Monday, May 27, 2019

Snail mail RPGing

Back when I was a kid, I remember reading "wanted" ads in Dragon magazine and White Dwarf magazine where people were looking for play-by-mail players for their RPG. Invariably, there was a fee involved, usually rather exorbitant. I didn't play them, because, as a kid, I couldn't afford to. This was back in the '70s and '80s. Lo and behold, the mid-'90s rolled around and with it, the interwebs. This has opened up a plethora of opportunity to game with those who live far away from you, something I take advantage of every week or so, while running and/or playing AD&D 2e with old friends and new. Currently, I am DMing a Dark Sun campaign, as I just wrapped up playing in a Greyhawk campaign. Good fun (until Google hangouts dies, then we have to move to some other technology).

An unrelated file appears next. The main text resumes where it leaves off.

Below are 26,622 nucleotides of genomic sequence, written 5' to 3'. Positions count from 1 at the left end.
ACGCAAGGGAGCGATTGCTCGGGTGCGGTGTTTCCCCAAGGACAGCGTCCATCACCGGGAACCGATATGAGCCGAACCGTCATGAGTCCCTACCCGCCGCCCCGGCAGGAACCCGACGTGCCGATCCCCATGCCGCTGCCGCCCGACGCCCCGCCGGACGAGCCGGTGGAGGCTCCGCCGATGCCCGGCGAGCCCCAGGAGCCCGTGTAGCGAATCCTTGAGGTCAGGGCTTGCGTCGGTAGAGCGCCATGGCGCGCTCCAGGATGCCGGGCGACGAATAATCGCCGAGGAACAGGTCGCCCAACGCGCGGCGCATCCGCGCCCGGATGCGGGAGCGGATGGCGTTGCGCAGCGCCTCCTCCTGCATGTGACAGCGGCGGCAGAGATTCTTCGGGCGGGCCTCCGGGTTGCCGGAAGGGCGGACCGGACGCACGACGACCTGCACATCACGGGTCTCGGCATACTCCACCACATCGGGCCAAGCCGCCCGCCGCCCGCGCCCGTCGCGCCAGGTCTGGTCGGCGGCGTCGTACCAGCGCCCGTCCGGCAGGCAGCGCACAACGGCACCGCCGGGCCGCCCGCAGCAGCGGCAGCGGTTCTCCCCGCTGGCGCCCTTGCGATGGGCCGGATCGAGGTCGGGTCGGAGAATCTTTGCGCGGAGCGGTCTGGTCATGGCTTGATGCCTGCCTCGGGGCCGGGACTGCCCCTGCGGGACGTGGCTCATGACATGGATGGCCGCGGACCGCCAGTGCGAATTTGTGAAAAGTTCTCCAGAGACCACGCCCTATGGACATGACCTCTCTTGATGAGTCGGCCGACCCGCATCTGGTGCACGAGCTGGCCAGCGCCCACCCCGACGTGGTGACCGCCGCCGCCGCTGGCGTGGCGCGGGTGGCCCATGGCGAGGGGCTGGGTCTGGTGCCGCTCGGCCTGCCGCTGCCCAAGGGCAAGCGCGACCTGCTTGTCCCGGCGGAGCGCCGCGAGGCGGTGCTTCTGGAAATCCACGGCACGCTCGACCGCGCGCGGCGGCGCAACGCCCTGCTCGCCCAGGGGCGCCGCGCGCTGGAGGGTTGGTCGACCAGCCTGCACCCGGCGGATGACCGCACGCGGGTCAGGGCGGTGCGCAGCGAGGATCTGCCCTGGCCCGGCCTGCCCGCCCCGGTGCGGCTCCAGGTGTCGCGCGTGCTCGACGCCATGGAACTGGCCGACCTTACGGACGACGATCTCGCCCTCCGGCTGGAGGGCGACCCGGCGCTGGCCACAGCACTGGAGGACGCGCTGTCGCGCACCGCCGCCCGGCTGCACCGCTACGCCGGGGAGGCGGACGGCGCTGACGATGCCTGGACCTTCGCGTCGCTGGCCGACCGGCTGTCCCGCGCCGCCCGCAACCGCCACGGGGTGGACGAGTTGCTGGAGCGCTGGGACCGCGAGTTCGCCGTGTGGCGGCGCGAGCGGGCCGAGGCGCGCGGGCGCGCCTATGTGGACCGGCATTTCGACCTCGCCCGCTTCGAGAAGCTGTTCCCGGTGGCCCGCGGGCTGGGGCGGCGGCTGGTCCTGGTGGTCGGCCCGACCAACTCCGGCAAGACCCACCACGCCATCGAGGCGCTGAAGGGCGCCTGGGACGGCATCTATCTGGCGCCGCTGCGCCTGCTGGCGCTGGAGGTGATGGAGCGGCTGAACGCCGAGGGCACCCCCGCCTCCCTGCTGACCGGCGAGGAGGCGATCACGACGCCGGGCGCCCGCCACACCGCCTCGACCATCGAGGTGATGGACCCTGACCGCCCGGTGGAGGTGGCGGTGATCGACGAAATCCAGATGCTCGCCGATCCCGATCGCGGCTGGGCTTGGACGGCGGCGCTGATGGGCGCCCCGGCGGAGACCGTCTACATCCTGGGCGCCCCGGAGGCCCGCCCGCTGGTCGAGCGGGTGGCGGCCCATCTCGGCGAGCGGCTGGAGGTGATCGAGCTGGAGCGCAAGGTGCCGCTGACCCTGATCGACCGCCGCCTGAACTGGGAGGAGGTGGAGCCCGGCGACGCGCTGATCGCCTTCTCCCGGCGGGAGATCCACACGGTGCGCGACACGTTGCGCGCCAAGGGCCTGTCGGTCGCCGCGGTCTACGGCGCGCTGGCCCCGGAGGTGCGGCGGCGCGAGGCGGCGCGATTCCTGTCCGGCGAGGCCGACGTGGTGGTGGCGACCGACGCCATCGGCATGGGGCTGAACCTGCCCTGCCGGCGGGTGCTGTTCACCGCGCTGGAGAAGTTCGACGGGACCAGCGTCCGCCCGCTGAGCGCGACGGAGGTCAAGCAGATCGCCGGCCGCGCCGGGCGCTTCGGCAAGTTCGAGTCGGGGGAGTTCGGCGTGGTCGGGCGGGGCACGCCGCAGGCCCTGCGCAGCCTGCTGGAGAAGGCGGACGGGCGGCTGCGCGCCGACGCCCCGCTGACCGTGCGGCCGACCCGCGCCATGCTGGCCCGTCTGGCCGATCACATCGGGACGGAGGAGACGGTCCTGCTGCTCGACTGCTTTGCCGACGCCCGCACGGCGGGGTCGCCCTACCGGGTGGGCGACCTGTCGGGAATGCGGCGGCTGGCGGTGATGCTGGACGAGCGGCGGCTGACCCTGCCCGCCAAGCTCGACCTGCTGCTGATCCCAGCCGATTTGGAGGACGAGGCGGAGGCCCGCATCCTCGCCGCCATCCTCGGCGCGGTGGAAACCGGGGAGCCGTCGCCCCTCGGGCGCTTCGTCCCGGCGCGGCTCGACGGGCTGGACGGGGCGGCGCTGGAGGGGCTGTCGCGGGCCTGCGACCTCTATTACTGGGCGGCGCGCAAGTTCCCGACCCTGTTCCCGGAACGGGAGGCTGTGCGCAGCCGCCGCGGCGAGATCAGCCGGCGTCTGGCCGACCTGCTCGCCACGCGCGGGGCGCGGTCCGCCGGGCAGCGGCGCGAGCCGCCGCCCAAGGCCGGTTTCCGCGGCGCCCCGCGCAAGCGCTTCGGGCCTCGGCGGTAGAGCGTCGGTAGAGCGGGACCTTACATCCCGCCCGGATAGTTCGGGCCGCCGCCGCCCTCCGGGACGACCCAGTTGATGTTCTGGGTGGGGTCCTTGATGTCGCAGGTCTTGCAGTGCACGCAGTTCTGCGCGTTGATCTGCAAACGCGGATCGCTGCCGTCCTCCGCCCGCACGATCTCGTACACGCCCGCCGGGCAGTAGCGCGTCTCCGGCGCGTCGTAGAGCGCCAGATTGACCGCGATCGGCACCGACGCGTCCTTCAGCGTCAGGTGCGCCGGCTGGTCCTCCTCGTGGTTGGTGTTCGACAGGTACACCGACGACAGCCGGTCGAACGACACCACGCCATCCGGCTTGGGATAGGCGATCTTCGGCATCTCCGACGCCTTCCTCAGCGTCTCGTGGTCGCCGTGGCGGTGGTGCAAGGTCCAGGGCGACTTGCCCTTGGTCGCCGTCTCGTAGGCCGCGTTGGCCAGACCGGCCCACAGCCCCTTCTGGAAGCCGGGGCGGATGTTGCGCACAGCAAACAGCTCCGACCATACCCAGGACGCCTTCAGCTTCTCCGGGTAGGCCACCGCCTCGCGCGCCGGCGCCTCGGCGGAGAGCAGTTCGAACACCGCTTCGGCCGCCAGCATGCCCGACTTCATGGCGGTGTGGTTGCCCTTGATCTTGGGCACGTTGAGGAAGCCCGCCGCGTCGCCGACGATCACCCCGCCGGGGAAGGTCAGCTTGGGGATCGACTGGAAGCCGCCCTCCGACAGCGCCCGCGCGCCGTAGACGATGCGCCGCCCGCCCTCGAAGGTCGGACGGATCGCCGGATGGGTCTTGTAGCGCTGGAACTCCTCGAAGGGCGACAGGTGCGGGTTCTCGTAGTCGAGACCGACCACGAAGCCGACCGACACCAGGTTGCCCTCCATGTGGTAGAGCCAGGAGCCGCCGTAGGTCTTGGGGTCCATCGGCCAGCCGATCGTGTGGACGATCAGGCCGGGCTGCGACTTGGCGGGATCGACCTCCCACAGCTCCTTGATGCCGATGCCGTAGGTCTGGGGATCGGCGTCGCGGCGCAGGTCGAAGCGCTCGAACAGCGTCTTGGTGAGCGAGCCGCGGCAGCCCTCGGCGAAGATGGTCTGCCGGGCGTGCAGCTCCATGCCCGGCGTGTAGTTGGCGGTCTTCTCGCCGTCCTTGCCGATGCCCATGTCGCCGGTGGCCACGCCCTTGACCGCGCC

I will admit that during the time from about 1994 until now, I have spent WAY too much time online. It's really gotten under my skin, and this past year, I decided to do some things about it. I am cutting a lot of my time on social media and will dispense altogether with Facebook (except to have my account still there and available for people to contact me, if they wish) once a volunteer commitment for my church is done and over in August of 2020. I'm looking forward to turning my back on FB, honestly - just a breeding ground for family and non-family arguments, by and large. Not only that, but I am trying to fill my time with more analog pursuits: taking time to read more real physical books, getting out and hiking like I did when I was younger, exercising more regularly (i.e., more than every couple of weeks), doing more jigsaw puzzles (which I love and which keeps my brain young), and taking the time to write actual, physical, snail mail letters to people I really dig.